MÁV Class 411

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MÁV Class 411
MÁV 411,118.jpg
Preserved MÁV Class 411 number 411.118 in 2003
Type and origin
Power type Steam
Builder ALCO
Build date 1946–
Total produced 510
 • Whyte 2-8-0
Fuel type coal or oil
Nicknames Trumans
First run 1947
Withdrawn 1965–1980
Preserved 411.118, 411.144, 411.264, 411.358, 411.388, 411.380 and 411.337 as parts sources, others of base S160 class
Disposition Most scrapped, 5 preserved, 2 retained as parts sources

The MÁV Class 411 was a class of steam locomotives used by Hungarian railways.


After World War II, Hungary, like many of the war-torn European countries, suffered a severe shortage of motive power, with much of the MÁV stock either damaged, destroyed, or confiscated by German forces to replace their damaged equipment. The US Government offered Hungary a $150 million commodity loan and a part of this was used to purchase 510 pieces of the USATC S160 Class steam locomotives, for $10,000 each. The negotiations started in 1946, with the first engines arriving in May 1947. The origins of the Hungarian S160s were as follows:

In their delivery state 425 locomotives were set up as coal burners while 85 engines were oil burners, the engines could easily be converted from one fuel to the other as needed.

The locomotives were classified due to their four driven axles and an axle load higher than 14.3 metric tons as MÁV Class 411. The Hungarian series numbering followed neither the manufacturer's name or number, nor the production date, but the arrival date in Hungary. The poorest quality 28 engines got no MÁV numbers, these were preserved as component sources for later repairs. MÁV immediately performed tests to find out load characteristics, loading and braking tables were created. By January 1948, 405 locomotives were already prepared for service.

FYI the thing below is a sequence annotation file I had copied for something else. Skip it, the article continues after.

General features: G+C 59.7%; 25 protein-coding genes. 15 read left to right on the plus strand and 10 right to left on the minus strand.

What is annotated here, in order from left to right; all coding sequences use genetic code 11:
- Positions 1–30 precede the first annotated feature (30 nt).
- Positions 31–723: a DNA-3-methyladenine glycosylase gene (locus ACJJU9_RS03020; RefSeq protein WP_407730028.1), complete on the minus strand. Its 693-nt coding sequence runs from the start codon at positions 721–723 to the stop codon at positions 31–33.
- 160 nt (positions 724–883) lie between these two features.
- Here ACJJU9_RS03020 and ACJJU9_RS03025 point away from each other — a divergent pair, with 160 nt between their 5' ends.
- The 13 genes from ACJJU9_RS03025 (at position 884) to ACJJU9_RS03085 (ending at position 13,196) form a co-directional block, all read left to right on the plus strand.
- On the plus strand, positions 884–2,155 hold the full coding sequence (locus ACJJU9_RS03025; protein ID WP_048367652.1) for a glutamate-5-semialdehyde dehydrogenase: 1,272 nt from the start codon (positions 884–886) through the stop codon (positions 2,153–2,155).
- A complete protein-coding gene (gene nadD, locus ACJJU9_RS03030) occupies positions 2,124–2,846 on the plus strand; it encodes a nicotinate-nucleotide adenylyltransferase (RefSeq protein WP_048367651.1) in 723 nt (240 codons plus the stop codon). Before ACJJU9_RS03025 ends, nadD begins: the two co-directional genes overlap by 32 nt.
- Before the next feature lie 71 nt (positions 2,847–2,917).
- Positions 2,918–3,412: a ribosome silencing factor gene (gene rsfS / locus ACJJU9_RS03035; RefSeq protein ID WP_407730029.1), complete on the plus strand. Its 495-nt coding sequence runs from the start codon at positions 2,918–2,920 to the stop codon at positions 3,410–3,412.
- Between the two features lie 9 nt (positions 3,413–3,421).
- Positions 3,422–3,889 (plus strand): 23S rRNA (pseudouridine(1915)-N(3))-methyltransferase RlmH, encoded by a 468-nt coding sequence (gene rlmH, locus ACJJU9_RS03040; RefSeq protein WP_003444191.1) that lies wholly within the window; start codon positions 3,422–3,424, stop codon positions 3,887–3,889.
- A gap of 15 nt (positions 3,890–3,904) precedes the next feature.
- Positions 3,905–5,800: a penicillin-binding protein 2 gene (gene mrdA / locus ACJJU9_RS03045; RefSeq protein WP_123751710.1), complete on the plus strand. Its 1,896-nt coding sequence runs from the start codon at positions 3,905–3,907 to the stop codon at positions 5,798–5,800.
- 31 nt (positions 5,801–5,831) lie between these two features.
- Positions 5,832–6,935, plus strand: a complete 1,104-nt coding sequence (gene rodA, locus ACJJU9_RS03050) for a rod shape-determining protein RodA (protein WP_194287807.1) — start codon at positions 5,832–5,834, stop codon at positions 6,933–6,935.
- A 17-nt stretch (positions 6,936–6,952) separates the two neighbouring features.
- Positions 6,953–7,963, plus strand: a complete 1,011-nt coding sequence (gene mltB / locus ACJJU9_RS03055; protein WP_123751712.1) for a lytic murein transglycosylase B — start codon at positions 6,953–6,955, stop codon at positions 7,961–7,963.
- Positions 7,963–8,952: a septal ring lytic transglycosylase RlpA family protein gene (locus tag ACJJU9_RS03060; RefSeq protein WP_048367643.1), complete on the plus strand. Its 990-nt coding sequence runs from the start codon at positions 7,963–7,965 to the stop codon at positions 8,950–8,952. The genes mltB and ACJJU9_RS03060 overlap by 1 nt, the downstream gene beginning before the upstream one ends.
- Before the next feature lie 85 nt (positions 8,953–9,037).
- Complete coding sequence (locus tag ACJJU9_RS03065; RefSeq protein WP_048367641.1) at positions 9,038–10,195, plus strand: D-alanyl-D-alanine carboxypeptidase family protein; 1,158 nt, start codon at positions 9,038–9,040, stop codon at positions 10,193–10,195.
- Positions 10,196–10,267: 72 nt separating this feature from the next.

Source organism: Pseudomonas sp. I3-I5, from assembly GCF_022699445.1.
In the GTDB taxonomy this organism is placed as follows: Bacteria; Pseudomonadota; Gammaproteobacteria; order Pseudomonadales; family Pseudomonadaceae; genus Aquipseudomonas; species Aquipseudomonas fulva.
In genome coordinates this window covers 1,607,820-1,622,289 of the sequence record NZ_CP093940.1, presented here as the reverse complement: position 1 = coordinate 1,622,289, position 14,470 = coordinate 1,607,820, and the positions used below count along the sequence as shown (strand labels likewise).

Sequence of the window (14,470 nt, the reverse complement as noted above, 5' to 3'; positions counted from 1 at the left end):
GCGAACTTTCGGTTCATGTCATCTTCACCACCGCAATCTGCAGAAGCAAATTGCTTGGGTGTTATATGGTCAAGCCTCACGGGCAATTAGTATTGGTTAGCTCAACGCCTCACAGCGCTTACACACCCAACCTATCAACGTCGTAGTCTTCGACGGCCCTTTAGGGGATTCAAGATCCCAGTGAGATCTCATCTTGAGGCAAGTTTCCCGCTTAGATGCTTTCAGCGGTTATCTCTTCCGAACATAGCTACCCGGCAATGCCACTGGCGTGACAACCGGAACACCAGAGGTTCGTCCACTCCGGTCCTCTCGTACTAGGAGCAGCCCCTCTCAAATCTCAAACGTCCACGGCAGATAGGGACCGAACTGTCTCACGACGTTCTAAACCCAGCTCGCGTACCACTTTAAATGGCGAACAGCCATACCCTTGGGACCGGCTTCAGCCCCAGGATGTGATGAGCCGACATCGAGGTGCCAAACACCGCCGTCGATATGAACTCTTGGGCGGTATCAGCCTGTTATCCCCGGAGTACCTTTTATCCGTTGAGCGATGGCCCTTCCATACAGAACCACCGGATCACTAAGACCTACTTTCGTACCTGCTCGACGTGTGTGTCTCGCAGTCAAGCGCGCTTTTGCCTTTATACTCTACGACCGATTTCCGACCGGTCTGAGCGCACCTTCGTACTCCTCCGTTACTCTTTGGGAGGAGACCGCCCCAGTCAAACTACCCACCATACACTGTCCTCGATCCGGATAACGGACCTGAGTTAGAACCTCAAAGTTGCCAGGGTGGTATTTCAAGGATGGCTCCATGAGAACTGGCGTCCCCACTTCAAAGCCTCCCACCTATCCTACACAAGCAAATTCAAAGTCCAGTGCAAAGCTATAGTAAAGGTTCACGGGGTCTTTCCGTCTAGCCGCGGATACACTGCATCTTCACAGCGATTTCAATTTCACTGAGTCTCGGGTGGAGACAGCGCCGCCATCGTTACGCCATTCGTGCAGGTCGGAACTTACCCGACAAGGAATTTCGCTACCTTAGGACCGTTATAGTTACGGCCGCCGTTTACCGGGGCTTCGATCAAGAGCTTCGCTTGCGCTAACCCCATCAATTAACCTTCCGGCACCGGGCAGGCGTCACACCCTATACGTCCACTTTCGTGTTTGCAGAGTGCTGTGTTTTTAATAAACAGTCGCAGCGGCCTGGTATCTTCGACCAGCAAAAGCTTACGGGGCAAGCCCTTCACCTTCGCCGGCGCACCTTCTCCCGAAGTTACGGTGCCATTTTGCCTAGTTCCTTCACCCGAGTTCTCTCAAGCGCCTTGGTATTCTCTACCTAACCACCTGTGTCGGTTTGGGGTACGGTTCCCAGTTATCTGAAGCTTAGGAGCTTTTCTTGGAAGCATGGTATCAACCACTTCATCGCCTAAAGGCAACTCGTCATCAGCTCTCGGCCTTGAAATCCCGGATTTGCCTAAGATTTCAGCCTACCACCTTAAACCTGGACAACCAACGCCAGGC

Unlike many other European users of the S160 locomotives MÁV considered these engines as a medium-term solution and decided to change many details on them. These changes were performed during a longer period, up to the 1960s. The most important and well visible changes were the following ones:

  • Lifting the cab roof height by 30 cm by welding a horizontal steel strip into cab side and front. This was necessary as the Class S160 engines were designed to negotiate the low British clearances and were very low-pitched for usual personnel.
  • Replacing the square front windows and the left side front door by standard oval windows.
  • Adding a protection cover for the turret on the longboiler top in front of the cab.
  • Moving the air pump from the smokebox front to the smokebox left side.
  • Increasing the stack height
  • Replacing the steam engine brake with an air brake
  • Adding train heating hose and coupling
  • Lifting the tender coal bunker bottom height
  • Replacing the American whistle with a MÁV standard one

Class 411 locomotives hauled mainly medium size freight trains, as well as occasional passenger trains. They were considered as reliable and handsome engines with considerable reserves.


Their withdrawal started in 1965 and continued by scrapping 15-30 locomotives every year. In 1980 only 6 pieces remained; they were withdrawn in the following three years. According to preservation lists,[1] three Class 411 machines are preserved in Hungary:

The 411,144 was originally intended to be preserved with the Hungarian National Collection, but was mistakenly sent to be scrapped. Fortunately, the 411,144 was purchased in 1992 by Martin Haines for the Milton-Keynes Locomotion & Navigation (GB), and is now preserved at the Churnet Valley Railway, along with another S160 from China. 411,388 was sold to the East Lancashire Railway in the same year, and is currently undergoing an overhaul at the Nottingham Transport Heritage Centre. The center also has received the remains of 411,380 and 411,337, which will be used as parts sources for 411,388. The boiler of 411.005 remains in Hungary.[2]


  1. ^ Kirchner Attila; Soltész József; Tóth Sándor; Villányi György. "Magyarországon megőrzött mozdonyok" (in Hungarian). Retrieved January 2, 2008. 
  2. ^ http://www.steamlocomotive.info/vlocomotive.cfm?Display=20196

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